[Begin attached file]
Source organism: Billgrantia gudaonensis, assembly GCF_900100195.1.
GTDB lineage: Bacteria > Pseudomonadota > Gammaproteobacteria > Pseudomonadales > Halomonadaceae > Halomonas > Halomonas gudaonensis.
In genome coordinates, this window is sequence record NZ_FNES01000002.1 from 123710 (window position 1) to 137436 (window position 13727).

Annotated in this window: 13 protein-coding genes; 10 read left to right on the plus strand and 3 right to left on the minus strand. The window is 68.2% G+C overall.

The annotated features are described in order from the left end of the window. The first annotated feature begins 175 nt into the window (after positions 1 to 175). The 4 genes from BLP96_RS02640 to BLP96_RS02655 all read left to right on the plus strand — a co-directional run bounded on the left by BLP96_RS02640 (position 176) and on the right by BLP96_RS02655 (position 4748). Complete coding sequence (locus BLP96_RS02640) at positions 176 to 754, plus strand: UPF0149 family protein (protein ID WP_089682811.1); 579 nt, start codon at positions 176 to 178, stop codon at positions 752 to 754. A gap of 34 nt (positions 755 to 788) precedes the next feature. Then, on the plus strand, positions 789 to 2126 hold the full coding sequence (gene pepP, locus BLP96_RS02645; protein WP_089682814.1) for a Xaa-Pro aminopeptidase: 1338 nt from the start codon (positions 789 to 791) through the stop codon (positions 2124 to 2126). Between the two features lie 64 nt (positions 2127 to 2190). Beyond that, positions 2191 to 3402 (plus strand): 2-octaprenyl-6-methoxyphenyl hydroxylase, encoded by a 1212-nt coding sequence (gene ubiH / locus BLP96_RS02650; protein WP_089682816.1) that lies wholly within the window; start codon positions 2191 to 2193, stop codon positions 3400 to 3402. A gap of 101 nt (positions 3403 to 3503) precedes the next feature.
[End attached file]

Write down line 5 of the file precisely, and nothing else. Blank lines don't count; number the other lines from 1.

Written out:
The annotated features are described in order from the left end of the window. The first annotated feature begins 175 nt into the window (after positions 1 to 175). The 4 genes from BLP96_RS02640 to BLP96_RS02655 all read left to right on the plus strand — a co-directional run bounded on the left by BLP96_RS02640 (position 176) and on the right by BLP96_RS02655 (position 4748). Complete coding sequence (locus BLP96_RS02640) at positions 176 to 754, plus strand: UPF0149 family protein (protein ID WP_089682811.1); 579 nt, start codon at positions 176 to 178, stop codon at positions 752 to 754. A gap of 34 nt (positions 755 to 788) precedes the next feature. Then, on the plus strand, positions 789 to 2126 hold the full coding sequence (gene pepP, locus BLP96_RS02645; protein WP_089682814.1) for a Xaa-Pro aminopeptidase: 1338 nt from the start codon (positions 789 to 791) through the stop codon (positions 2124 to 2126). Between the two features lie 64 nt (positions 2127 to 2190). Beyond that, positions 2191 to 3402 (plus strand): 2-octaprenyl-6-methoxyphenyl hydroxylase, encoded by a 1212-nt coding sequence (gene ubiH / locus BLP96_RS02650; protein WP_089682816.1) that lies wholly within the window; start codon positions 2191 to 2193, stop codon positions 3400 to 3402. A gap of 101 nt (positions 3403 to 3503) precedes the next feature.